Earlier this week, I received my mail-in ballot. This will be my first opportunity to vote in a general election, a time I've been waiting for ever since my kindergarten class read our Weekly Reader and raised our hands to vote between Clinton and Dole. (I voted for Clinton because I had never heard of Bob Dole, and he just reminded me of pineapples and bananas...)
The significance of voting in this election didn't hit me until the second page of my ballot fell into my lap. It listed the races for the local school board. I had been going to school in this school district since I was in middle school, and I never missed a beat in criticizing the administrative board. I'll admit, I cackled when I realized I was finally going to have a say in who ran the district, but I wished this moment would have come when I was still a student.
Regardless, realizing my voice could finally (at least by means of voting) make a difference in my community actually scared me a little. This is why my ballot has the majority of the races left blank and has been folded up on my desk for the last few days. What if I vote for the wrong person? What if I bubble in outside the lines?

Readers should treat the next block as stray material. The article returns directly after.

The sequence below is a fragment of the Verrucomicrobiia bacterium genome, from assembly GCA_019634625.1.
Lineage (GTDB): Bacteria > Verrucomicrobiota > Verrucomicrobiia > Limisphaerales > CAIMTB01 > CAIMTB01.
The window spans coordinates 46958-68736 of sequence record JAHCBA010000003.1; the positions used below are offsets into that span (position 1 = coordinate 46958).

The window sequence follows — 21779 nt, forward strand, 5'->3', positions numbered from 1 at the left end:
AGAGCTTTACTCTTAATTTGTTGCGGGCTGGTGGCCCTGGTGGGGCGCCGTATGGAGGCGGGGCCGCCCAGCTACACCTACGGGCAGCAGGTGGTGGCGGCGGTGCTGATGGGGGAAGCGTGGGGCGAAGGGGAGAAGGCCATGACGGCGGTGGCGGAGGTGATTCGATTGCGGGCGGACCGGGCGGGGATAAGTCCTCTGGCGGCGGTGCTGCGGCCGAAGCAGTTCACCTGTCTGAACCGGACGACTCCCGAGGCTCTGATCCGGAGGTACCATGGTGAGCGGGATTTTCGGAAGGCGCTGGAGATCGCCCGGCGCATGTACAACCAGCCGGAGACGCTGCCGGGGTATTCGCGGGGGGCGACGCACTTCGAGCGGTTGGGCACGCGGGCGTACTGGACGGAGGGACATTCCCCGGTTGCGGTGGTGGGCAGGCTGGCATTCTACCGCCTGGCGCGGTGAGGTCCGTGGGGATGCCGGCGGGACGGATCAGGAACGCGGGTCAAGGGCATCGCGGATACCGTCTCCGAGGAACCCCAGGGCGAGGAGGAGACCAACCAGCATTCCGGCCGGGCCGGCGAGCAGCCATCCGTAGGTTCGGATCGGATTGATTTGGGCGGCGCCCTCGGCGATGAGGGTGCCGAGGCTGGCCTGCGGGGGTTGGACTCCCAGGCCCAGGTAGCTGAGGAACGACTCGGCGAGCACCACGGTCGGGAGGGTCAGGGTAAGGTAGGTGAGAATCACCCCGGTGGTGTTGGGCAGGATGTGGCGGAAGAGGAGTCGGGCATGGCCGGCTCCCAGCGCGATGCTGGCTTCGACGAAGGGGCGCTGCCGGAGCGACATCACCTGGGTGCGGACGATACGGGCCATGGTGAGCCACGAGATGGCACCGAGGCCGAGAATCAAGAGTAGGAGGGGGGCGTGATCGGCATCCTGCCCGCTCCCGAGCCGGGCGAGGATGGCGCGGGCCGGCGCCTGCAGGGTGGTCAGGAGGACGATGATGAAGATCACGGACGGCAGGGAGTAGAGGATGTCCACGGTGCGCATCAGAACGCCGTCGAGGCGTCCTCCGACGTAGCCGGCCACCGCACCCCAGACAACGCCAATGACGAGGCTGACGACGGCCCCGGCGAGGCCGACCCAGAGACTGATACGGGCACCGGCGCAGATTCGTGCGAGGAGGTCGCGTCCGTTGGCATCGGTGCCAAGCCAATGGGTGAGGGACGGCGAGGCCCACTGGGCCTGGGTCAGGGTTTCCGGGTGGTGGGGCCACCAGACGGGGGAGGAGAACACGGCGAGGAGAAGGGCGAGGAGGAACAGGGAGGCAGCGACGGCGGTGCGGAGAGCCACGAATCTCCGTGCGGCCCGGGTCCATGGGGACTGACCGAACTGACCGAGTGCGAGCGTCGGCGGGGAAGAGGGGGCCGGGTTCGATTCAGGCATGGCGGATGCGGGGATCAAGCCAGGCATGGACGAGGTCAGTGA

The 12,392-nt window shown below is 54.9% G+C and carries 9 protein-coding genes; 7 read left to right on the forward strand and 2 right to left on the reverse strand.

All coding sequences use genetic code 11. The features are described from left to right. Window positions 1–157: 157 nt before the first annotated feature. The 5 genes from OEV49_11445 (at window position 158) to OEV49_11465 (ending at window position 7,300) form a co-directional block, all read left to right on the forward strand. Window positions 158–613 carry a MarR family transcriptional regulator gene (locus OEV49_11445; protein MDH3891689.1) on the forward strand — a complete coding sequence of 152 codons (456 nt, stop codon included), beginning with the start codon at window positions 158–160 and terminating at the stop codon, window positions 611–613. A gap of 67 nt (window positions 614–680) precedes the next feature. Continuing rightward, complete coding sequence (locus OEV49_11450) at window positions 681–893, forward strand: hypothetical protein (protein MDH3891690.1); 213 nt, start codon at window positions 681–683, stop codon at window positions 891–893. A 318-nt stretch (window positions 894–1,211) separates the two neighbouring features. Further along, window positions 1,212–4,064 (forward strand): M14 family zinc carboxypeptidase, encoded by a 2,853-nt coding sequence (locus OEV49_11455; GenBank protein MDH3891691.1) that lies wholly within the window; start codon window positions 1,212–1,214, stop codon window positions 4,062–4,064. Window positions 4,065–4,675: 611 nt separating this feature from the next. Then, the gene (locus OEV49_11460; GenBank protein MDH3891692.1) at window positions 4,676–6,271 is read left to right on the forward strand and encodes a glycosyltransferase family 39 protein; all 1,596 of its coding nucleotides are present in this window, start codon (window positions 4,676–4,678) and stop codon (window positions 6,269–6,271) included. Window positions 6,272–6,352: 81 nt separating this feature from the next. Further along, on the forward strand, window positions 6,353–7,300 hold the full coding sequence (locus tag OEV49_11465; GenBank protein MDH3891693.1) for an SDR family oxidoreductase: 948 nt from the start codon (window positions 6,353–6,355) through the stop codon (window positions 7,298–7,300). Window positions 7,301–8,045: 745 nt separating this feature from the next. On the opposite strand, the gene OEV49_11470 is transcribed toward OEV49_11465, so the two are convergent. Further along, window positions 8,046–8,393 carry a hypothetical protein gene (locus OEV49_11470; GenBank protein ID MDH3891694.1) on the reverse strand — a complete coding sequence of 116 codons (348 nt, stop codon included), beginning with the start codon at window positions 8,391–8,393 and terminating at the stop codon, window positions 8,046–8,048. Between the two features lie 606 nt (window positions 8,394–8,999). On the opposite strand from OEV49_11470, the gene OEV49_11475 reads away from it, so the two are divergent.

I am one of those horribly detailed people who researches every candidate before voting for them. While this is time-consuming, it's unfortunate not everyone does this.
Voting is our biggest responsibility as Americans, yet only around 50 percent of eligible voters bother to show up to the polls on average. Even though our last general election surpassed voter turnout for the past century, still less than 65 percent of eligible voters cast their ballots on election day.
Even though only half of the country votes, we can all assume that the number of people who complain about our country's laws and policies is nearly double this number, but who are people to complain about leaders they didn't even bother voting for or against?
This message is non-partisan. Regardless of your political affiliation, voting is the easiest way to make a difference in this country.
With all that said, get out and vote!
------ For more information on voting, visit the Texas Secretary of State's webpage.